My southern kin are very territorial, the dragon said, sounding a little defensive, and many of them had their homes stolen by humans or their prey poached.
“You don’t owe me any explanations,” Senara told the dragon. “If we started trying to justify or apologize for all of the horrible things our kinds have done to one another, we’d be here until well after you hatch.”
A fair point. This is why I feel Isola is the best place for us, if the two of you are willing to remain with me.
“You really want us to stick with you?” Eryl seemed at once touched and baffled.
You saved my mother from being denied peace in her death. You have cared for me and kept me safe at great risk to yourselves. We are bonded. You are my family. Yes, if you will join me, I wish to remain with you.
“All right,” Eryl agreed. He laughed, a soft delighted sound that warmed Senara. “It’s not the future I imagined for myself, but it certainly sounds like an adventure worth having.” His face sobered and he glanced at Senara. “If her Highness agrees.”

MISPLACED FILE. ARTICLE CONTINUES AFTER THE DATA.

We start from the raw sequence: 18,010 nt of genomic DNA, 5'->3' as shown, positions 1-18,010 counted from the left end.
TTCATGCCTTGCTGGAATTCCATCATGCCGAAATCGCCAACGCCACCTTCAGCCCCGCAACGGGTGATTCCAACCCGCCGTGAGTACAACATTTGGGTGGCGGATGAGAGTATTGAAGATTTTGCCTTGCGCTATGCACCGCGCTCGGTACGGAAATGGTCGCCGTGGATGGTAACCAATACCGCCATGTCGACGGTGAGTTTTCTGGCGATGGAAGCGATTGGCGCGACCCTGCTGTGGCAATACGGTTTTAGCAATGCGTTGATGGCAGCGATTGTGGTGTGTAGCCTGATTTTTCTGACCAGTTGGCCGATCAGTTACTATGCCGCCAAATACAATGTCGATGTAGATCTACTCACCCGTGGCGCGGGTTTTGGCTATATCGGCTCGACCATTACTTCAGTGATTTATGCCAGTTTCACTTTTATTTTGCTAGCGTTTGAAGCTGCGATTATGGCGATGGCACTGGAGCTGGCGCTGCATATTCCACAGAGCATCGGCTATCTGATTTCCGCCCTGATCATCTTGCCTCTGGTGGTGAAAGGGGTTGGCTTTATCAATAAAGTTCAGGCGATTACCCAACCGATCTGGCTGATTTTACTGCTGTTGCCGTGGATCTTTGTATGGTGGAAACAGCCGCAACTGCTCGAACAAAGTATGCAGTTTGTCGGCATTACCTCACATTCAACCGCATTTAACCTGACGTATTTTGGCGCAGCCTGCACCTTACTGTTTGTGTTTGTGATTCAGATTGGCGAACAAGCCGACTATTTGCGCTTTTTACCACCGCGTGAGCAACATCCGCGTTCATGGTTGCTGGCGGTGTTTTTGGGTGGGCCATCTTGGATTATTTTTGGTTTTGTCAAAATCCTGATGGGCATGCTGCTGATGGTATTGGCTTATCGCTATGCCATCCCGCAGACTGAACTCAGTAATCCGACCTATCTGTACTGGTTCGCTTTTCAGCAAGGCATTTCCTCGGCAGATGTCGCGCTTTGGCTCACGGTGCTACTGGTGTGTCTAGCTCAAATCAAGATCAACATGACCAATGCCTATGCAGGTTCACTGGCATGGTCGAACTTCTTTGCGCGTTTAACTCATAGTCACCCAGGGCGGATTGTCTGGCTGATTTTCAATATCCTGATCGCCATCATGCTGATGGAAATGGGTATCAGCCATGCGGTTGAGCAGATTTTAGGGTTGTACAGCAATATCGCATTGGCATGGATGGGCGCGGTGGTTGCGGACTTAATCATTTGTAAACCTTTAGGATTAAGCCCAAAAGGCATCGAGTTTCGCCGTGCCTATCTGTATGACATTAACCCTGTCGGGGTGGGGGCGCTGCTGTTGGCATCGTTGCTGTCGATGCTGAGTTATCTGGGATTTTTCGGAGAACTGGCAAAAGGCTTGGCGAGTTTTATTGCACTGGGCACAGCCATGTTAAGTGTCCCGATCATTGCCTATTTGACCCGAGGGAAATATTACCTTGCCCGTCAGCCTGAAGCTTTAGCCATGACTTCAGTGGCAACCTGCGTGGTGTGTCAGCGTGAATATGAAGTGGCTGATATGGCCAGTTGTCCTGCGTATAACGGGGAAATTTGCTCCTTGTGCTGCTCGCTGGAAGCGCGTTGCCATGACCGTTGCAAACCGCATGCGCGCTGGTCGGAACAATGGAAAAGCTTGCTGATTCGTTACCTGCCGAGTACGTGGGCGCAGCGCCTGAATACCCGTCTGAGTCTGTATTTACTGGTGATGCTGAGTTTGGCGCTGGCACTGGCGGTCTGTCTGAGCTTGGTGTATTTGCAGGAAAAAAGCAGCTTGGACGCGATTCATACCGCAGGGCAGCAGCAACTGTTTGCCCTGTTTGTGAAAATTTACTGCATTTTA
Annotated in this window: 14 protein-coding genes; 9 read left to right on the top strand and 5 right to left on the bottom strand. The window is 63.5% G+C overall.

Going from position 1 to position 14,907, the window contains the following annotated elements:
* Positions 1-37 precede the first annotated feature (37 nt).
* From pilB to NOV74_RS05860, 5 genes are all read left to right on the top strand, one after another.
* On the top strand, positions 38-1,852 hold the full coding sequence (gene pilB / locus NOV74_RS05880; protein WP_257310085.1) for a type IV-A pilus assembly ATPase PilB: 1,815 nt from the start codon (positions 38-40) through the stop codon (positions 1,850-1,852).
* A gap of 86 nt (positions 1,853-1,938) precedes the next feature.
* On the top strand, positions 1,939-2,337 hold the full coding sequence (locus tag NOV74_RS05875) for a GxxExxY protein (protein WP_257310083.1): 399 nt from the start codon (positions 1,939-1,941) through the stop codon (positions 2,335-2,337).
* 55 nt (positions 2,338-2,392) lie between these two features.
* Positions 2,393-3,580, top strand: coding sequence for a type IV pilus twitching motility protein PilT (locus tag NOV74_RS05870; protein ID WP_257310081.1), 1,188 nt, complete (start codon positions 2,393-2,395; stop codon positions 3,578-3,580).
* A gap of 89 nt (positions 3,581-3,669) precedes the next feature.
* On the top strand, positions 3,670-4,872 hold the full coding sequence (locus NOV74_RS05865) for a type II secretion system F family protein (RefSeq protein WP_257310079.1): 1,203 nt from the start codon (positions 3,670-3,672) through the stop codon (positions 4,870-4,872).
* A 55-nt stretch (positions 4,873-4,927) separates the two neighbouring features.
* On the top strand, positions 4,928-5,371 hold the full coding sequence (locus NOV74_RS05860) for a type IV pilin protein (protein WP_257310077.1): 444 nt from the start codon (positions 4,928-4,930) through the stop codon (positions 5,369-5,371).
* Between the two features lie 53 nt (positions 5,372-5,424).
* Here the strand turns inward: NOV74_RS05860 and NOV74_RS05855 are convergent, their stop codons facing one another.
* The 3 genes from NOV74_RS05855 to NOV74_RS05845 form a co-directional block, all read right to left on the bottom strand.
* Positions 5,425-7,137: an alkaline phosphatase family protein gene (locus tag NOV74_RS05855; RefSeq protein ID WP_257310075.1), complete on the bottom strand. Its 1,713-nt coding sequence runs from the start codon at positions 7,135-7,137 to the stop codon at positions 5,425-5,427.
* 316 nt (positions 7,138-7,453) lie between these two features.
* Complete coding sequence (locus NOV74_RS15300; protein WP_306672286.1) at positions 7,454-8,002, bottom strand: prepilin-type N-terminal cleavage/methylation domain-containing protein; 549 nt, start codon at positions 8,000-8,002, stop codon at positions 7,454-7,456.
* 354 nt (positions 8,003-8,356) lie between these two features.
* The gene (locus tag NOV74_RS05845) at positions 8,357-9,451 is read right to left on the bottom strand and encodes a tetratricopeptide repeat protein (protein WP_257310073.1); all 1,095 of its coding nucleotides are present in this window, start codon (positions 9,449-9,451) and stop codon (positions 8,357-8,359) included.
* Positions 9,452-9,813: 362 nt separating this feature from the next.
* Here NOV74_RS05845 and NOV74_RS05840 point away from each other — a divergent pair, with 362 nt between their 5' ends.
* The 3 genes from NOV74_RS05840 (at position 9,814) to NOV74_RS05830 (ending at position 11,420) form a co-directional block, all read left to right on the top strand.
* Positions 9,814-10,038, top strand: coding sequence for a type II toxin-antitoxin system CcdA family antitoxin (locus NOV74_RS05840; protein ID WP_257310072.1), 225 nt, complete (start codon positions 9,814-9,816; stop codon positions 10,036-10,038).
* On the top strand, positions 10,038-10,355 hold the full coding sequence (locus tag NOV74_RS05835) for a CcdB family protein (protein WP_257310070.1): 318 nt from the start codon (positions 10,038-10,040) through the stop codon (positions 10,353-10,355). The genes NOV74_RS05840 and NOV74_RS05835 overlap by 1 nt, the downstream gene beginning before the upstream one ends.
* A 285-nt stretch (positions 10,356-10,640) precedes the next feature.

“It sounds perfect,” Senara breathed, closing her eyes. “But you both forget, I cannot leave. If I go when you do, my father will look for me. His pride is too great to let me disappear, and,” she met Eryl’s eyes, “I suspect this treaty is more important than I’ve been told, for him to go to such lengths to secure it. He won’t risk losing it.” She drew in a deep breath. “And I won’t risk him getting his hands on the two of you. If we’re caught–“
We won’t leave at the same time, the dragon interrupted.
Eryl and Senara turned to the egg. “What do you mean?” Eryl asked, leaning forward.
Eryl, you should take me out of the palace, as Senara said. We will go south and wait for Senara to join us. Senara, you must wait and slip away later, so that no one connects your disappearance to Eryl leaving.
Senara swallowed. It sounded like she would have the hardest part of this plan by far. Eryl reached a hand to her shoulder. She suspected he was thinking the same thing. He sighed and looked at the egg. “I’m not sure I like leaving her on her own.”
“Dragon’s right,” Senara said, shaking her head, “I think it’s the safest option. With time, I can find a way to convince Hakon he doesn’t want the marriage, and maybe find a viable alternative to the marriage treaty. If it comes down to it, I may at least devise a clever enough escape plan that Father can’t follow me when I go. But Dragon doesn’t have that kind of time, and you’re the only one who can take the egg.”
“Are you sure about this?” He gave her shoulder a gentle squeeze.